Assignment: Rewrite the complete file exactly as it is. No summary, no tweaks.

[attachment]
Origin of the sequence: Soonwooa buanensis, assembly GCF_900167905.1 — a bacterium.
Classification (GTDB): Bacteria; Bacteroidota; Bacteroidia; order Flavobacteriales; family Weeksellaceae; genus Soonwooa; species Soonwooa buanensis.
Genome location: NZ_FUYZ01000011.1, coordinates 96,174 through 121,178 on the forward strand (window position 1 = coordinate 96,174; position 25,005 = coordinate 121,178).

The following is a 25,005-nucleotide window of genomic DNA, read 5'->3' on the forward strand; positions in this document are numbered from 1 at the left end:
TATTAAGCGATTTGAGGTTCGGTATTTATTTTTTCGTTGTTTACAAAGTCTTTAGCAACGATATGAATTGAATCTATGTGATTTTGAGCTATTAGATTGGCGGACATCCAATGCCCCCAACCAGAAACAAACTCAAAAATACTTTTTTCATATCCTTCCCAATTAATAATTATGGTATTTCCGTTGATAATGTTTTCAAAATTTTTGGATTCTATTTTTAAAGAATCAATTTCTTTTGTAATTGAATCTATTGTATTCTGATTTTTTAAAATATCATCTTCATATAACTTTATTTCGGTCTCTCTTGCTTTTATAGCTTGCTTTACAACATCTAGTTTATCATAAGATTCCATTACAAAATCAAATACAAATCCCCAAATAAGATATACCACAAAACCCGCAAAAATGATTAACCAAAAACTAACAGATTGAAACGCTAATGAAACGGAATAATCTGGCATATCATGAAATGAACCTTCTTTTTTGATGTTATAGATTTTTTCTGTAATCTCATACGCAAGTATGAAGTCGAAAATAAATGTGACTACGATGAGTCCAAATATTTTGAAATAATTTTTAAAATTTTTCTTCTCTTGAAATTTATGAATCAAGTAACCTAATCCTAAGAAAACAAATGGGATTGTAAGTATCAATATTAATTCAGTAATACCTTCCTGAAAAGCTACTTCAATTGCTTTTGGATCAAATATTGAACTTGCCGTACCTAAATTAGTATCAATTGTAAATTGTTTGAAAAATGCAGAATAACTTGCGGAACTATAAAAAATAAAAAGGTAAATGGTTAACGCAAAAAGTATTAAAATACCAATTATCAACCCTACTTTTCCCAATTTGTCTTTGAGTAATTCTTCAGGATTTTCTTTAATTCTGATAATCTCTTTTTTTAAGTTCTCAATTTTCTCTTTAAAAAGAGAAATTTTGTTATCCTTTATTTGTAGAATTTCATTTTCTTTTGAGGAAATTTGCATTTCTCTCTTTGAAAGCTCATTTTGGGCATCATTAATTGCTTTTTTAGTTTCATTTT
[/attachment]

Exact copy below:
Origin of the sequence: Soonwooa buanensis, assembly GCF_900167905.1 — a bacterium.
Classification (GTDB): Bacteria; Bacteroidota; Bacteroidia; order Flavobacteriales; family Weeksellaceae; genus Soonwooa; species Soonwooa buanensis.
Genome location: NZ_FUYZ01000011.1, coordinates 96,174 through 121,178 on the forward strand (window position 1 = coordinate 96,174; position 25,005 = coordinate 121,178).

The following is a 25,005-nucleotide window of genomic DNA, read 5'->3' on the forward strand; positions in this document are numbered from 1 at the left end:
TATTAAGCGATTTGAGGTTCGGTATTTATTTTTTCGTTGTTTACAAAGTCTTTAGCAACGATATGAATTGAATCTATGTGATTTTGAGCTATTAGATTGGCGGACATCCAATGCCCCCAACCAGAAACAAACTCAAAAATACTTTTTTCATATCCTTCCCAATTAATAATTATGGTATTTCCGTTGATAATGTTTTCAAAATTTTTGGATTCTATTTTTAAAGAATCAATTTCTTTTGTAATTGAATCTATTGTATTCTGATTTTTTAAAATATCATCTTCATATAACTTTATTTCGGTCTCTCTTGCTTTTATAGCTTGCTTTACAACATCTAGTTTATCATAAGATTCCATTACAAAATCAAATACAAATCCCCAAATAAGATATACCACAAAACCCGCAAAAATGATTAACCAAAAACTAACAGATTGAAACGCTAATGAAACGGAATAATCTGGCATATCATGAAATGAACCTTCTTTTTTGATGTTATAGATTTTTTCTGTAATCTCATACGCAAGTATGAAGTCGAAAATAAATGTGACTACGATGAGTCCAAATATTTTGAAATAATTTTTAAAATTTTTCTTCTCTTGAAATTTATGAATCAAGTAACCTAATCCTAAGAAAACAAATGGGATTGTAAGTATCAATATTAATTCAGTAATACCTTCCTGAAAAGCTACTTCAATTGCTTTTGGATCAAATATTGAACTTGCCGTACCTAAATTAGTATCAATTGTAAATTGTTTGAAAAATGCAGAATAACTTGCGGAACTATAAAAAATAAAAAGGTAAATGGTTAACGCAAAAAGTATTAAAATACCAATTATCAACCCTACTTTTCCCAATTTGTCTTTGAGTAATTCTTCAGGATTTTCTTTAATTCTGATAATCTCTTTTTTTAAGTTCTCAATTTTCTCTTTAAAAAGAGAAATTTTGTTATCCTTTATTTGTAGAATTTCATTTTCTTTTGAGGAAATTTGCATTTCTCTCTTTGAAAGCTCATTTTGGGCATCATTAATTGCTTTTTTAGTTTCATTTT